May 25, 2019
  • 2:34 pm Committee Leadership Comes into Focus for 116th Congress
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  • 1:14 pm Video Report: MoDOT Produces Multi-Lingual Safety Message
  • 1:11 pm PennDOT Nears Completion of Rapid Bridge Replacement Project
  • 1:08 pm Infrastructure Grants Awarded to “Smaller” South Dakota Communities
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According to a 37-page report compiled by the American Public Transportation Association, U.S. public transit ridership decline by 2 percent to 9.9 billion trips in 2018 compared to 2017. However, certain regions of the country witnessed a year-over-year uptick in ridership, the group noted, along with several specific transportation modes – such as commuter rail, up by 0.4 percent, and “demand response ridership” or paratransit services, up by 2.1 percent.

[Above photo by the Federal Transit Administration.]

One example of rising regional transit ridership comes from the Greater Portland Transit District in Maine, which attained a record ridership of 2 million trips in 2018, representing an increase of 5 percent over 2017 – an increase the transit district attributed in part to expanded service and a transit pass providing free access for the students, staff, and faculty of the University of Southern Maine.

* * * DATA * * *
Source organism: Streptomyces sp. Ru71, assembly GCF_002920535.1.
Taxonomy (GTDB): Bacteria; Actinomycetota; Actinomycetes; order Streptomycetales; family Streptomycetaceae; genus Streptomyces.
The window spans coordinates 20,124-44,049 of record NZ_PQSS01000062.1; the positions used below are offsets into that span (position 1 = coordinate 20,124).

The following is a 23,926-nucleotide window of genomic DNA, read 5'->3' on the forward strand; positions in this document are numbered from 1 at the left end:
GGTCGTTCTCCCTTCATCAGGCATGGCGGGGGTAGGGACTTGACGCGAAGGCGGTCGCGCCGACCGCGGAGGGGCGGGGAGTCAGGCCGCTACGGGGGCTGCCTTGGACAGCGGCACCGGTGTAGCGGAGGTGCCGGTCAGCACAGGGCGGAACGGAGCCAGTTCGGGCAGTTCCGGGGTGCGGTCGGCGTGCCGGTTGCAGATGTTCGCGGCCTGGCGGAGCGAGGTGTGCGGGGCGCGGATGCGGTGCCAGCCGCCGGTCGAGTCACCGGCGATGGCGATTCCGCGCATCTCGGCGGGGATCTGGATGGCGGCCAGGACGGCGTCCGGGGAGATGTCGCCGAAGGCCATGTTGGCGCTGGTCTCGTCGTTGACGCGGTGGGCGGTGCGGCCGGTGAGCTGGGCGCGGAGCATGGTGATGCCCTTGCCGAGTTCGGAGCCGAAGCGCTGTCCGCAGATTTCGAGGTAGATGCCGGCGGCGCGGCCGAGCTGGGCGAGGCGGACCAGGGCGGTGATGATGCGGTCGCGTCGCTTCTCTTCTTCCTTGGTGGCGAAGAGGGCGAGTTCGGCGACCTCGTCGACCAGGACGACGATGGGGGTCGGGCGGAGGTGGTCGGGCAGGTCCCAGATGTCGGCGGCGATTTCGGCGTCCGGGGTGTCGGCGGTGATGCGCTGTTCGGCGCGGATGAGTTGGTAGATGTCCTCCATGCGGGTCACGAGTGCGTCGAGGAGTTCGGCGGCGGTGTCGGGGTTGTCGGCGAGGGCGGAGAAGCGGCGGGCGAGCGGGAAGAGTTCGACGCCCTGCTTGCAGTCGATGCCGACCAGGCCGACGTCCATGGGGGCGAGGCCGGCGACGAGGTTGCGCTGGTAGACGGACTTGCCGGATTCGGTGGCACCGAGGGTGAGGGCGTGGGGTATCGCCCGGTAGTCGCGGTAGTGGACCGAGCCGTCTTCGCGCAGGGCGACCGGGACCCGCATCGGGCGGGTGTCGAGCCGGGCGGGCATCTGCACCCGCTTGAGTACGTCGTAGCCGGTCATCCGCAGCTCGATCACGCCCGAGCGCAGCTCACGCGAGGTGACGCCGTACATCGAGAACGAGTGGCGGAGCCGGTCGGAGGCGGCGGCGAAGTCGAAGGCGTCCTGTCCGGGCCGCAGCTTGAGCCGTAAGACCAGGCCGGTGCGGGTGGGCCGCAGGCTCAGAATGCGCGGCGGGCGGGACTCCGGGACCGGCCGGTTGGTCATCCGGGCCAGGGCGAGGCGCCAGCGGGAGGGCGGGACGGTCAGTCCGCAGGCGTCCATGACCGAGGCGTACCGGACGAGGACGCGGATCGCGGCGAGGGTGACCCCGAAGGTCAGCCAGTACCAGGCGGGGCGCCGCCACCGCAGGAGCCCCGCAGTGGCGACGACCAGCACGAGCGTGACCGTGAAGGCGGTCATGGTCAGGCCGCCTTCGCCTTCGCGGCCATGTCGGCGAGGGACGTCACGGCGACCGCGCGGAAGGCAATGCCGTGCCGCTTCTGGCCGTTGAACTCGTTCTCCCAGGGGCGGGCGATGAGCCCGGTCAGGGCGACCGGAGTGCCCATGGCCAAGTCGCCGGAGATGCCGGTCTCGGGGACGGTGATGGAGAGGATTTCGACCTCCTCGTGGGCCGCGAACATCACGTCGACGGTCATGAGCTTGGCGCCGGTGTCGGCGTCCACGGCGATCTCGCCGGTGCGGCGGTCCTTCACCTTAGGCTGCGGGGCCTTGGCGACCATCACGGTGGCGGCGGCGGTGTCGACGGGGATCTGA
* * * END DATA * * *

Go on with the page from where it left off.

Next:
Photo by COTA

The Central Ohio Transit Authority in Columbus reported a 3 percent increase in ridership in 2018, APTA noted. COTA said that increase is connected in part to the launch of COTA’s first bus rapid transit line, called CMAX, which carried a 17.5 percent increase over fixed-route ridership covering the same area compared to 2017.

BRT service also played a role in the 4.7 percent ridership increase in the Utah Transit Authority’s FrontRunner commuter rail system, as a new high-frequency BRT route launched in August last year called UVX now delivers riders to two of its rail stations. By the end of 2018, UTA said average weekday ridership on UVX was almost five times the ridership on the previous routes that served the bus/commuter rail alignment.

In terms of public transit ridership numbers by mode, APTA’s report indicated:

  • Commuter rail ridership increased in 18 out of 31 U.S. transit systems, with overall ridership increasing by 0.41 percent.
  • Ridership on light rail modes such as streetcars, trolleys, and heritage trolleys increased in nine out of 28 transit systems, though overall ridership decreased by 3 percent.
  • Ridership on “heavy rail” networks such as subways and elevated trains decreased nationally by 2.6 percent.
  • Bus ridership decreased nationally by 1.8 percent.
  • Paratransit ridership increased by 2.1 percent

APTA’s report also noted in a statement that from 1995 to 2018, public transit ridership grew by 27 percent, surpassing U.S. population growth, which increased by 23 percent.

editor@aashto.org

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